"Moore is the finest back I have ever coached," says Dickey. "He can do more with the ball in his hands than any college back I have ever seen."
Florida foes will also see plenty of Quarterback David Bowden if he can stay healthy. Bowden suffered a sprained ankle, a bruised shoulder, a pulled hamstring and still led the SEC in passing as a sophomore. This year he can cuddle up behind 6'2", 240-pound senior Guard Kris Anderson in addition to some hardened juniors. All-conference as a sophomore two years ago, Anderson was sidelined by knee surgery for most of last year. Nicknamed "Quake," he once fell three stories at the site of a construction job only to rest for a few minutes and return to work. Way to go, Quake.
Sammy Green, 6'1", 230 pounds, handles all the odd jobs for a defense that returns eight starters. Last season Green played on the special teams and saw action at linebacker, tackle and middle guard. Wayne Fields, a freshman, led the team in interceptions. This year freshmen may be called on to provide some depth at running back. Robert Morgan, Henry Davis and Larry Brinson are prime candidates. But good as they may be, chances are that it will be the Moore the merrier.
Two very important factors should be taken into account when Tulane's 1973 prospects are evaluated: the Green Wave players are better, the Green Wave opponents are not. Accordingly, the team seems capable of grabbing the big chunk of success it so narrowly missed last year.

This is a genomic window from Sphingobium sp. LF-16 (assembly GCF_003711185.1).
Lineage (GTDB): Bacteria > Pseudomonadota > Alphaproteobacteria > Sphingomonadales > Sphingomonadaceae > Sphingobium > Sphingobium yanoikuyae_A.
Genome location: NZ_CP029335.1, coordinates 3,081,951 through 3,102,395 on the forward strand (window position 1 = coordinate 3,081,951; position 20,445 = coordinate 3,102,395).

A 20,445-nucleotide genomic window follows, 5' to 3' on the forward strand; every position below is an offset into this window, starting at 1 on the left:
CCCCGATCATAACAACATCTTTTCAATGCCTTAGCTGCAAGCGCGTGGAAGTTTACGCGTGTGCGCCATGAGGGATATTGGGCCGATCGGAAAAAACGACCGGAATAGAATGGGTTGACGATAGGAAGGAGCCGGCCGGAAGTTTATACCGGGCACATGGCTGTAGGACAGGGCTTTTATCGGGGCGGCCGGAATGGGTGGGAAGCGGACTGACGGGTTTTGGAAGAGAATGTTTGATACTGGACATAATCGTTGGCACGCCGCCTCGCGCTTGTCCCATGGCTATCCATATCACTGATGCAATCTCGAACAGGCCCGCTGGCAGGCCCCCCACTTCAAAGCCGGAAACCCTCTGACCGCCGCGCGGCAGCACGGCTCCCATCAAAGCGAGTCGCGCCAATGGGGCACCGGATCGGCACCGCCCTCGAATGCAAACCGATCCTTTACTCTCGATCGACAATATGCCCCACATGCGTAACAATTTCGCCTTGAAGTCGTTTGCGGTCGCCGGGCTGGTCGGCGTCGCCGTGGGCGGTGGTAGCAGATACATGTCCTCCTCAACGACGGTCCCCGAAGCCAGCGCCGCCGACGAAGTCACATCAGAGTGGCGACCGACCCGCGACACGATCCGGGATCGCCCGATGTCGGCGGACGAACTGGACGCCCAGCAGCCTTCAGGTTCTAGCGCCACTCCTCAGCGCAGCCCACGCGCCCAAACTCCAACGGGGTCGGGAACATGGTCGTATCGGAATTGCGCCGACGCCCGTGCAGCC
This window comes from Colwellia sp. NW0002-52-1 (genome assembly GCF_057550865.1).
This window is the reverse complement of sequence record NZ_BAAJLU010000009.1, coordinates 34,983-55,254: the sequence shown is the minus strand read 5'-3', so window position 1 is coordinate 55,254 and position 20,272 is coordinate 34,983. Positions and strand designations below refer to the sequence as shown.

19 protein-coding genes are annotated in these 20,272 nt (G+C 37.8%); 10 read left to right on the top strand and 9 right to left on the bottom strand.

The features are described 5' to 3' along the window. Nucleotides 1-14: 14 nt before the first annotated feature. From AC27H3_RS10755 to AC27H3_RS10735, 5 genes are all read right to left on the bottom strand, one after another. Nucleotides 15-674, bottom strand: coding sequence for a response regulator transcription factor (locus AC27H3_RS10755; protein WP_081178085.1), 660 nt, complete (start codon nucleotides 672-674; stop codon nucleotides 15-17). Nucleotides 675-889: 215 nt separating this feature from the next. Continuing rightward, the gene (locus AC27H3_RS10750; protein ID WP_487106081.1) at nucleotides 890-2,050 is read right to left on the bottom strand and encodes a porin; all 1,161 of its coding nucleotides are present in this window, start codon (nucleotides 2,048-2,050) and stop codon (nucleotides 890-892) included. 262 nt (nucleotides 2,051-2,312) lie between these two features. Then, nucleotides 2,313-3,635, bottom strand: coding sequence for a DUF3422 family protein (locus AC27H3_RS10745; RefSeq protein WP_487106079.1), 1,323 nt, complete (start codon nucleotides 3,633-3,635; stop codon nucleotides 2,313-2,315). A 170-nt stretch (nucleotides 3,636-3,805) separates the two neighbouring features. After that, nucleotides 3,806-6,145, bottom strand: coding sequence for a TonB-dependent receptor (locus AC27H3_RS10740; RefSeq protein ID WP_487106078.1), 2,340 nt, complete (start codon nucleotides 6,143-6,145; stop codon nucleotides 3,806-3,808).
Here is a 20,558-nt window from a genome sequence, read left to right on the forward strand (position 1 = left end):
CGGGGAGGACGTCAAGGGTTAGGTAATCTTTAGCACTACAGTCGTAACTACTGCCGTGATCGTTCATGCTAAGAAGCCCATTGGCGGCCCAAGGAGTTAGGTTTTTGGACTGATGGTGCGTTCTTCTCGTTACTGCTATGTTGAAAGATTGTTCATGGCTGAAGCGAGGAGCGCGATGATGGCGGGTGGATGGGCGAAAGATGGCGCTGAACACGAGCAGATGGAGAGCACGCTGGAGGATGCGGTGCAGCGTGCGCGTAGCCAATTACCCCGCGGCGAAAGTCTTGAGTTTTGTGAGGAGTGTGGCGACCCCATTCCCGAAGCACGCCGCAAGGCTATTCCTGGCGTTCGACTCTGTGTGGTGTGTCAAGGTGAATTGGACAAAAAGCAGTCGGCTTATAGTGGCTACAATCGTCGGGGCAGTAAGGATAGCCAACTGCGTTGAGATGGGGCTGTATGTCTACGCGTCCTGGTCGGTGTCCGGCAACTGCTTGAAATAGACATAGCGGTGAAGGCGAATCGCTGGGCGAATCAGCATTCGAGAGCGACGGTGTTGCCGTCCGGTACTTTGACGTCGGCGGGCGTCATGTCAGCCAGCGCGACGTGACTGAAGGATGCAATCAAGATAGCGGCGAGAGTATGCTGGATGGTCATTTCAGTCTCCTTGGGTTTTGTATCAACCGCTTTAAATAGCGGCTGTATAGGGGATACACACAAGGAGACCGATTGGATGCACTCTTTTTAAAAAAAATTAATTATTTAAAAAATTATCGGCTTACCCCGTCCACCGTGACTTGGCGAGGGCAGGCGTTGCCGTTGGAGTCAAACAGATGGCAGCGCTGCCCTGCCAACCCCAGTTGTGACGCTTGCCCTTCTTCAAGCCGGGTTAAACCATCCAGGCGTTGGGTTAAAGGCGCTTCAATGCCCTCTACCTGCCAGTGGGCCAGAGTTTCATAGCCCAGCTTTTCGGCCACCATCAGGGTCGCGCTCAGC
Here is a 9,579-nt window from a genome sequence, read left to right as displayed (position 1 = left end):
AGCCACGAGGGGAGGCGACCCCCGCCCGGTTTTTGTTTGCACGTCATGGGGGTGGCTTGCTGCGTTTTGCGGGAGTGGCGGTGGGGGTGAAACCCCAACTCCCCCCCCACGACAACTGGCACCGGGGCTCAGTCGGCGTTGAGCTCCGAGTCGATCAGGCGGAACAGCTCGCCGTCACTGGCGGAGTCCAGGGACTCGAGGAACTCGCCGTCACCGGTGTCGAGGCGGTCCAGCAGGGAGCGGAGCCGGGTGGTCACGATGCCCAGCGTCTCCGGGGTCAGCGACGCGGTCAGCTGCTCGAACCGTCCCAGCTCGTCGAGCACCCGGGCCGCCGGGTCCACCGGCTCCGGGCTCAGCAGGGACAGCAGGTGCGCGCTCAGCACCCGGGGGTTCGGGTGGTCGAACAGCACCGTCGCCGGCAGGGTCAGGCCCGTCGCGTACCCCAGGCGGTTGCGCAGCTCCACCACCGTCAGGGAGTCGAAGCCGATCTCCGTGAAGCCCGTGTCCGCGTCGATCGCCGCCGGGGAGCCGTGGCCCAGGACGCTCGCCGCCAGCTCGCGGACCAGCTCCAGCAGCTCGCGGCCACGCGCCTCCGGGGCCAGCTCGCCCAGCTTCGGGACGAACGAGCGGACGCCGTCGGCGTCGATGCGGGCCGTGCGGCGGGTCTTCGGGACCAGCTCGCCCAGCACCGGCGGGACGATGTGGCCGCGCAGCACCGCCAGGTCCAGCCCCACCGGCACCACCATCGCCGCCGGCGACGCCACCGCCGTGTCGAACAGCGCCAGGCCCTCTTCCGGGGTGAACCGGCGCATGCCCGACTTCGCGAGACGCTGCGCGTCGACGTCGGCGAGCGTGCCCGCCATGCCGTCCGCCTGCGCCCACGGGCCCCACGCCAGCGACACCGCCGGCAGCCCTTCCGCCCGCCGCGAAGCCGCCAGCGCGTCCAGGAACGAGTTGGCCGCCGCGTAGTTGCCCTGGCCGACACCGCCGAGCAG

And 1972 will not soon be forgotten, what with the 24-21 loss to Miami when the winning touchdown came on a fifth-down play in the fourth quarter. Fifth downs are not only controversial, they're illegal. And how about the 9-3 loss to LSU? Twenty-four years of frustration seemed almost over until a Tulane pass receiver was hauled down inches from the Tiger goal line. The last seconds did not allow enough time for a good cry, much less a quarterback sneak.
Despite such adversity, Tulane finished 6-5, considerably better than the previous season's 3-8. That was Coach Bennie Ellender's first at his alma mater, and it was a humbling initiation to big-time football following his college-division national championship at Arkansas State. Two outstanding recruiting seasons have now passed and the Green Wave is anticipating its biggest splash in years.
Seven starters return to the offensive team plus the leading ground-gainer of 1971, Ricky Hebert, who was injured last year. Quarterback Steve Foley, a razzle-dazzle sprint-out scrambler, set a total-offense high for a Tulane sophomore with 1,319 yards and was chiefly responsible for a school-record 108 pass completions. The interior linemen average 241 pounds a man, and only one is under 6'3".
Even though the defense has fewer veterans, it may possess its greatest potential in years. Ellender calls 6'6", 260-pound Tackle Charles Hall "one of the best college players I've ever seen." Mike Truax, whose cousin Billy plays for the Dallas Cowboys, is a well regarded defensive end. He and Hall were credited with more than 100 tackles each last year. The linebackers will be young, but the secondary provides better-than-average support in Cornerback John Washington and Safety David Lee.
All of this talent will be showcased seven times in the Sugar Bowl, leaving an unimposing road schedule, which is all the better without last year's nemesis, Michigan. Three tough teams remain—North Carolina, Georgia Tech and LSU—but they must avoid the distractions of Bourbon Street. Four other opponents will be adjusting to new coaches. "There isn't a team on our schedule we can't contend with," says Hall.